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Massive Richmond, Ind. fire prompts evacuations and concerns

 A massive plume of black smoke over Richmond, Ind. Tuesday, April 11, 2023 from a fire at a plastics-housing facility.
Courtesy Kevin Shook
/
Global Media Enterprise
A massive plume of black smoke over Richmond, Ind. Tuesday, April 11, 2023 from a fire at a plastics-housing facility.

Schools were closed Wednesday and some residents are still being warned to take precautions after a massive industrial fire in Richmond, Ind., Tuesday. Smoke could be seen for miles and people nearby were told to evacuate.

Investigators are still trying to sort out what caused the enormous fire across 14 acres at a former factory site full of plastics. The Richmond Fire Chief said some fires were still burning Wednesday morning, though the city said they are under control. Evacuation orders were expected to remain in place through Wednesday.

"The Richmond Fire Department is the responsible agency but is being assisted by multiple surrounding agencies within and around the county," the Wayne County Emergency Management Agency said. "Agencies at the scene include Indiana Fire Marshal’s Office, Indiana Department of Homeland Security, Indiana Department of Environmental Management, U.S. Environmental Protection Agency, and several local departments."

A Community Help Line is available at 765-973-9300 and the city of Richmond's website.

The city reports two warehouses "containing large amounts of chipped, shredded, and bulk recycled plastic" caught fire around 2:30 p.m. on Tuesday.

"Because of the nature of the fire and the fuel it is burning, it is expected to continue burning and producing smoke, soot, and ash for several more days," the city said.

Richmond officials held a news conference Wednesday morning, you can watch it here.

According to the city's website, "The site was previously a business that collected and packaged recyclables for reselling. Plastics were stored inside and outside the buildings. The business owner has previously been cited by the Unsafe Building Commission for various violations."

The plume of smoke could be seen as far away as Trenton, Ohio.Kevin Shook of Global Media Enterprise captured the fire from above as it was burning.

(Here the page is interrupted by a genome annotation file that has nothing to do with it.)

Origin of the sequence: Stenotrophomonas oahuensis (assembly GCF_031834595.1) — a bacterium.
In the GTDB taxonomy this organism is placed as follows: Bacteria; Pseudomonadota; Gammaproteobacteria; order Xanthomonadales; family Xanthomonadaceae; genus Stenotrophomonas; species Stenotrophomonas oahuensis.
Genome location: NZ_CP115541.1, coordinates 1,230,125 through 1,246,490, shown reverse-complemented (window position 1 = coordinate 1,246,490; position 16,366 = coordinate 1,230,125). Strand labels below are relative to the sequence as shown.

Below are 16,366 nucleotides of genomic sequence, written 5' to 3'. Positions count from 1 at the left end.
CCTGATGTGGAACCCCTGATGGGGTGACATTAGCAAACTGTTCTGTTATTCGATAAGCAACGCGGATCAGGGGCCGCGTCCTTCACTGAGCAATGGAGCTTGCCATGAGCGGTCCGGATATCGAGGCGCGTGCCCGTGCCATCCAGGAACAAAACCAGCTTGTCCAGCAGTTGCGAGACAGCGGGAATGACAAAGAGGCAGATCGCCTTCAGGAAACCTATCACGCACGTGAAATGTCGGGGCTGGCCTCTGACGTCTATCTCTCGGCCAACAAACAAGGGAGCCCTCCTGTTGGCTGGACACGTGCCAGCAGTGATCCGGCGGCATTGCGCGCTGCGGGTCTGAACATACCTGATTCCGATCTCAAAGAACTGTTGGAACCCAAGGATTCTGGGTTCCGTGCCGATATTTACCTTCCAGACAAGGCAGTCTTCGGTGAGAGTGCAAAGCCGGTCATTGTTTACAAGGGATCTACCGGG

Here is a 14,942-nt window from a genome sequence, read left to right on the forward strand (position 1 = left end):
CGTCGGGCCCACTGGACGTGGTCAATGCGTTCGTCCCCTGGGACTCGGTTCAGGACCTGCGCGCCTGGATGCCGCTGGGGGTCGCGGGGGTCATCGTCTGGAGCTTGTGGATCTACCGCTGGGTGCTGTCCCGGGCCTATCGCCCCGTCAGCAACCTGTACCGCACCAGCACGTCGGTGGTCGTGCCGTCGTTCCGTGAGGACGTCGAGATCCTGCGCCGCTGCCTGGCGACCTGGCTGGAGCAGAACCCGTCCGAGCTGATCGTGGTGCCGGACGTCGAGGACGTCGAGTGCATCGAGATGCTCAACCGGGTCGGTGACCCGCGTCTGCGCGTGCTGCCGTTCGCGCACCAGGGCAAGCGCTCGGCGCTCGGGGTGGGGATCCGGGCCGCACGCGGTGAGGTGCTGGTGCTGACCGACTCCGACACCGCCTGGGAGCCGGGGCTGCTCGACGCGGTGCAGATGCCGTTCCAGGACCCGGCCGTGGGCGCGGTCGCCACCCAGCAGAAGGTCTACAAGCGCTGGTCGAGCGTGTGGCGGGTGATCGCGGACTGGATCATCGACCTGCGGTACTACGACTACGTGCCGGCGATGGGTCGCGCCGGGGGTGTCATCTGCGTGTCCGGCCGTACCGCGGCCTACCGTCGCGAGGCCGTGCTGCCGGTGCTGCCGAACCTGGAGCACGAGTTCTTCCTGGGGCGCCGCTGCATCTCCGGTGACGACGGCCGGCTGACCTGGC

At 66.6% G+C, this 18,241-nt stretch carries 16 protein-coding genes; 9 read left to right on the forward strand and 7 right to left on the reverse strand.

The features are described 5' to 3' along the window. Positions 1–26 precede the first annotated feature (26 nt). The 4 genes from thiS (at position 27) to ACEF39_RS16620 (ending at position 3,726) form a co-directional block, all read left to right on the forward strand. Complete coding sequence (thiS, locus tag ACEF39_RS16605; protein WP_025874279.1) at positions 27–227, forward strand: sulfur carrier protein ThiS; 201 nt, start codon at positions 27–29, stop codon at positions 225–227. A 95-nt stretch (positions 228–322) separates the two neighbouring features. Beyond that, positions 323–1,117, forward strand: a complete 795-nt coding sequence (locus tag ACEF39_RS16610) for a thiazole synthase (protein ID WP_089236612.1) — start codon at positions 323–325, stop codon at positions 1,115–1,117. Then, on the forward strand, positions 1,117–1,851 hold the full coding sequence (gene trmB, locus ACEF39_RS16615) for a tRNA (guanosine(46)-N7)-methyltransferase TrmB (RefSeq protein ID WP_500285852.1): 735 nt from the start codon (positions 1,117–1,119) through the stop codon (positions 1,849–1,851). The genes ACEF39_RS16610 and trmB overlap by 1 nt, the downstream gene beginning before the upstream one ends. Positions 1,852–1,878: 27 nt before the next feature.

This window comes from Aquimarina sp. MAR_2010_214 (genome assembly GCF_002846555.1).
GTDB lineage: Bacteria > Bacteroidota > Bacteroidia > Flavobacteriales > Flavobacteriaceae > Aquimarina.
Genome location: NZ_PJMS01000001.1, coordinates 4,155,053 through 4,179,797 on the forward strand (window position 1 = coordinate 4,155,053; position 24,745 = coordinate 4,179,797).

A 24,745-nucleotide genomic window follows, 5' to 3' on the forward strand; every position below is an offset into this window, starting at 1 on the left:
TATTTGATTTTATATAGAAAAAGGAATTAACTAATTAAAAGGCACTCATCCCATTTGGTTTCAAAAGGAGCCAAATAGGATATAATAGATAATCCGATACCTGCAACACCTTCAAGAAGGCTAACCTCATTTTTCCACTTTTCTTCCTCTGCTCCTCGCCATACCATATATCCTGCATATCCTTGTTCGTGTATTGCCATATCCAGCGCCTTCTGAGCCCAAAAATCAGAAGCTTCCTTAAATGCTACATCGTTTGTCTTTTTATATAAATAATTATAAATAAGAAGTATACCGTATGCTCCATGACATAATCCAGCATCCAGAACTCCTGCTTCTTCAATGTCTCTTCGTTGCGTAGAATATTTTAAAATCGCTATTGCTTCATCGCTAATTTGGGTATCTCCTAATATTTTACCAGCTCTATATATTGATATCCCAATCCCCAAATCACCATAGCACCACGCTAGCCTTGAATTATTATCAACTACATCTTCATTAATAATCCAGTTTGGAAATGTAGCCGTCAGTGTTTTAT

No toxins detected, but smoke can be harmful

Benny and Patti Young live on the east side of Richmond. They watched as the smoke came their direction.

"What we're thinking is, 'My gosh, what happens when this bad smoke stuff starts coming down into our — we'd better be thinking about leaving or something,' " Benny Young said.

Young said they decided to stay put, but they kept their windows closed for most of the evening. He said the smoke passed over their area and they only noticed a light smell.

The cloud moved toward New Paris, Ohio, where residents reported black debris falling from the sky. Safety officials warned people not to touch the debris or mow over it.

A coordinator for the U.S. Environmental Protection Agency was on the scene Wednesday and said no toxic compounds had been detected in the air. He did say, however, the smoke is harmful because it contains particulate matter that could contain toxins, which would be bad to inhale, so people should avoid the smoke.

Air sampling continues and more ground-level smoke is expected as the fire cools.

Mayor Dave Snow shared a map of the evacuation zone online.

WFMG radio host Dave Donaldson was on-air when the fire broke out. He says the station quickly shifted operations to provide regular updates throughout the afternoon and evening.

"We were going in pretty much every other song; we were stopping for about two to three minutes to talk about what was happening, (saying) 'Hey, this is what we know.' And as we were getting information from our local sources, we were pumping it out," Donaldson said.

He says listeners who were calling or sending questions during the broadcast were most concerned about the air quality. Now, he says the questions are turning to accountability.

He describes driving near the fire site after getting off the air.

"It was dusk ... You could look over to where the fire was at and it looked like the sunrise was coming out of this black cloud."

Donaldson attended a Wednesday morning news conference near the site.

"You could see the charred remains of the building, and the thing I can tell you is, I equate it to the smells of the burn pits overseas (in Afghanistan; in Africa) — having dealt with those, it's a flashback memory of smelling everything I did overseas. It's the burning smell of plastic, it was pretty bad closer to it."

Residents forced to evacuate were able to shelter at area churches. Volunteers and the American Red Cross staffed the shelters.

People outside the evacuation zone were encouraged to keep their windows closed, keep pets inside, and turn off HVAC units.

Only one injury has been reported — a firefighter was treated and released for an ankle injury.

Richmond is near the Ohio border, about 25 miles northwest of Oxford and 70 miles east of Indianapolis.

This story may be updated.

Copyright 2023 91.7 WVXU. To see more, visit 91.7 WVXU.

Tana Weingartner earned a bachelor's degree in communication from the University of Cincinnati and a master's degree in mass communication from Miami University. Most recently, she served as news and public affairs producer with WMUB-FM. Ms. Weingartner has earned numerous awards for her reporting, including several Best Reporter awards from the Associated Press and the Ohio Society of Professional Journalists, and a regional Murrow Award. She served on the Ohio Associated Press Broadcasters Board of Directors from 2007 - 2009.